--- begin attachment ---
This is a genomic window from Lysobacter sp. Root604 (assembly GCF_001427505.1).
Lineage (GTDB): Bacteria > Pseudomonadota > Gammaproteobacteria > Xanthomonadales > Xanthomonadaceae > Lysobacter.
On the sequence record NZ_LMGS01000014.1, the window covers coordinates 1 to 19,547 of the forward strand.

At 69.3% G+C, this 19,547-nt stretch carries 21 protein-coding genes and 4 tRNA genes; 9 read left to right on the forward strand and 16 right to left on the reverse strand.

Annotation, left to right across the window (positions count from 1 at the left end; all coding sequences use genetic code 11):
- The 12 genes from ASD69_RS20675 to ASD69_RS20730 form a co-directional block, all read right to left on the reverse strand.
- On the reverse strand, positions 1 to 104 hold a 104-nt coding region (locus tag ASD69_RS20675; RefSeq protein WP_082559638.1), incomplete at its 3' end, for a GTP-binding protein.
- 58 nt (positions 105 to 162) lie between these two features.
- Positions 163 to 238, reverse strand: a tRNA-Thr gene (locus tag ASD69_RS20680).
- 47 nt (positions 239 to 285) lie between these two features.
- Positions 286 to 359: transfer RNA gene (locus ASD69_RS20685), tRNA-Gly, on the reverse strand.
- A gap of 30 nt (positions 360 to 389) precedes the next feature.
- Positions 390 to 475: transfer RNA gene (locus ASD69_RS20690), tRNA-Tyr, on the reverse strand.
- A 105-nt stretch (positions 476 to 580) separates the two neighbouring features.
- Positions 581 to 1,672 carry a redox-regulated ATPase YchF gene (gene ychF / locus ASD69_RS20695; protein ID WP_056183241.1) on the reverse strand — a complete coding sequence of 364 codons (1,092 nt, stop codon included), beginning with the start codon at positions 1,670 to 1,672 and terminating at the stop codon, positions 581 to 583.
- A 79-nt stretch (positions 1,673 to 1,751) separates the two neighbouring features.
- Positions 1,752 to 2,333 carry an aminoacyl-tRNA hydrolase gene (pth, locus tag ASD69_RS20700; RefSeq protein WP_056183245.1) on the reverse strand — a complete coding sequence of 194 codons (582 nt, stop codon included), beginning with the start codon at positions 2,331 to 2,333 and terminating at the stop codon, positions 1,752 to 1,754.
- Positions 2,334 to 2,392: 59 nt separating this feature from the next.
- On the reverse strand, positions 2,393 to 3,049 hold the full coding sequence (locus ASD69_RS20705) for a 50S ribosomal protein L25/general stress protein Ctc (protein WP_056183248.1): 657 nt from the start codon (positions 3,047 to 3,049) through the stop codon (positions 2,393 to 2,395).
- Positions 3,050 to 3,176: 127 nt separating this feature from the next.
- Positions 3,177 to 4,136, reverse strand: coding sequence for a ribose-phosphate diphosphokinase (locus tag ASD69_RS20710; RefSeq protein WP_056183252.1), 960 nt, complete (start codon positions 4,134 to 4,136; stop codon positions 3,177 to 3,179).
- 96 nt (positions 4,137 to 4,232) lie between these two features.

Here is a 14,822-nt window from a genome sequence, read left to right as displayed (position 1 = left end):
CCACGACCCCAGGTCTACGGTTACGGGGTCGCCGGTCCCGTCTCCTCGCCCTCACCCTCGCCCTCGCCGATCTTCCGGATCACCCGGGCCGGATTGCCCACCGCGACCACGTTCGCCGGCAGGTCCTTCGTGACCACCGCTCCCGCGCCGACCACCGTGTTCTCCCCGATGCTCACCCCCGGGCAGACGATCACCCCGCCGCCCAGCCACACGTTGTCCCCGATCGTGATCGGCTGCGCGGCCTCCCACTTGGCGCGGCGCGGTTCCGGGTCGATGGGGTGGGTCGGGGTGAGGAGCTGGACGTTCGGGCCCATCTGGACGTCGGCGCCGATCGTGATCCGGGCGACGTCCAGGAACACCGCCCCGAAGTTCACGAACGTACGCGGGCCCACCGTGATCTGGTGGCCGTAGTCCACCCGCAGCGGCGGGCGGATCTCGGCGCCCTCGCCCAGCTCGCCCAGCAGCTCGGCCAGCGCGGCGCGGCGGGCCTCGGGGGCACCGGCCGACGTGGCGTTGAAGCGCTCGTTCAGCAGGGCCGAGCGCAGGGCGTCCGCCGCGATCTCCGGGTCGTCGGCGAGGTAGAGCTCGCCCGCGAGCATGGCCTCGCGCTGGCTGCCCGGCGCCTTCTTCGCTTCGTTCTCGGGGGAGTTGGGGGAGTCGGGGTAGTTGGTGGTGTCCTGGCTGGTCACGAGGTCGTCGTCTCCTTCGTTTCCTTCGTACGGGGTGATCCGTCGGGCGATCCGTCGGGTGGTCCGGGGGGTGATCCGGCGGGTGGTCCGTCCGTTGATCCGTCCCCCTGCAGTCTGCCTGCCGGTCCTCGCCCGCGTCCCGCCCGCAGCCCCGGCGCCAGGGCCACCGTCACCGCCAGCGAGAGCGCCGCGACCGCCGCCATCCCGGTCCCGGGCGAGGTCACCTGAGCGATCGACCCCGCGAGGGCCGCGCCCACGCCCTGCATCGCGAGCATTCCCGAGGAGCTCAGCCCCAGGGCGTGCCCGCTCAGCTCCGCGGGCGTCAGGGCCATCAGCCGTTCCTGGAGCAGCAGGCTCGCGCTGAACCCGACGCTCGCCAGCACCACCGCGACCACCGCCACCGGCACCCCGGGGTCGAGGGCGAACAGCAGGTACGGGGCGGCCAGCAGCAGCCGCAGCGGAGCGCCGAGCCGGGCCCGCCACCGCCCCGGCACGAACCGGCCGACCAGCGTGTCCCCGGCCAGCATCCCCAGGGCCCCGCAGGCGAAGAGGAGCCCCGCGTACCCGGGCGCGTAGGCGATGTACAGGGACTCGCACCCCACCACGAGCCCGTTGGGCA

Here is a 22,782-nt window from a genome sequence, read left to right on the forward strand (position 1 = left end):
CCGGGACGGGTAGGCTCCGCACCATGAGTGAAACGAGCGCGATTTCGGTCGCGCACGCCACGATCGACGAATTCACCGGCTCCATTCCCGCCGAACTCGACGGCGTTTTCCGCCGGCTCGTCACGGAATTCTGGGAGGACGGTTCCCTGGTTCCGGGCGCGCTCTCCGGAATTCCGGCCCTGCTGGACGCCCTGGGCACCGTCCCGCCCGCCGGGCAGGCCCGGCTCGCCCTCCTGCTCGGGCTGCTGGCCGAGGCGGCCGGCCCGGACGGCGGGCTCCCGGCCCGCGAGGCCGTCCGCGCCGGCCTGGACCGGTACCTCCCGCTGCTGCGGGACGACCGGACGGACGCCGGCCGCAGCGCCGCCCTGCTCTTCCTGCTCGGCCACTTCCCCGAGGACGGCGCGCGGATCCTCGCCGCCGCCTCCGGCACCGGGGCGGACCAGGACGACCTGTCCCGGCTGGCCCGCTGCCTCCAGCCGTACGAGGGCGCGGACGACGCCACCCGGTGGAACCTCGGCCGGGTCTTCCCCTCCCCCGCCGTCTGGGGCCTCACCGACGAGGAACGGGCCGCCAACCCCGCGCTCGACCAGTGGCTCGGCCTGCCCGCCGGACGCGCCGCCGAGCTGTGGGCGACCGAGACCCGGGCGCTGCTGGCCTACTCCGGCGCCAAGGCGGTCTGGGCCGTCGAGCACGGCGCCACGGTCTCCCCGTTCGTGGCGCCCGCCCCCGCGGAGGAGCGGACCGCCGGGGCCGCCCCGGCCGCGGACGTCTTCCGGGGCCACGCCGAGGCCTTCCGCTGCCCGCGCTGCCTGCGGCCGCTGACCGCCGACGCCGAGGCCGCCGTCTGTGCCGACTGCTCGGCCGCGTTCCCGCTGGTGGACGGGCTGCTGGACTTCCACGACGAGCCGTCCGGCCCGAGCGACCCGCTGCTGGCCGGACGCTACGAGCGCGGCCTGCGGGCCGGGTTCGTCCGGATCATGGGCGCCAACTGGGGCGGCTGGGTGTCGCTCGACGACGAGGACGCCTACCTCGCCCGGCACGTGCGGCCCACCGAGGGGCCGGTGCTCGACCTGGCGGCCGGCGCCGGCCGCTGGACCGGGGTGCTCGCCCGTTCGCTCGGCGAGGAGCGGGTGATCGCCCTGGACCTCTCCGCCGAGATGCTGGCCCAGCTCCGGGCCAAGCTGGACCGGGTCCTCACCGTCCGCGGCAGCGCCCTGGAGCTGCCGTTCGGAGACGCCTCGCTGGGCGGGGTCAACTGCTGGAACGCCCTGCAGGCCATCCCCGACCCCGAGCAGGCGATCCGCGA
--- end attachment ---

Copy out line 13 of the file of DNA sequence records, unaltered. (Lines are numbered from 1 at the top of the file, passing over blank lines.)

- Positions 390 to 475: transfer RNA gene (locus ASD69_RS20690), tRNA-Tyr, on the reverse strand.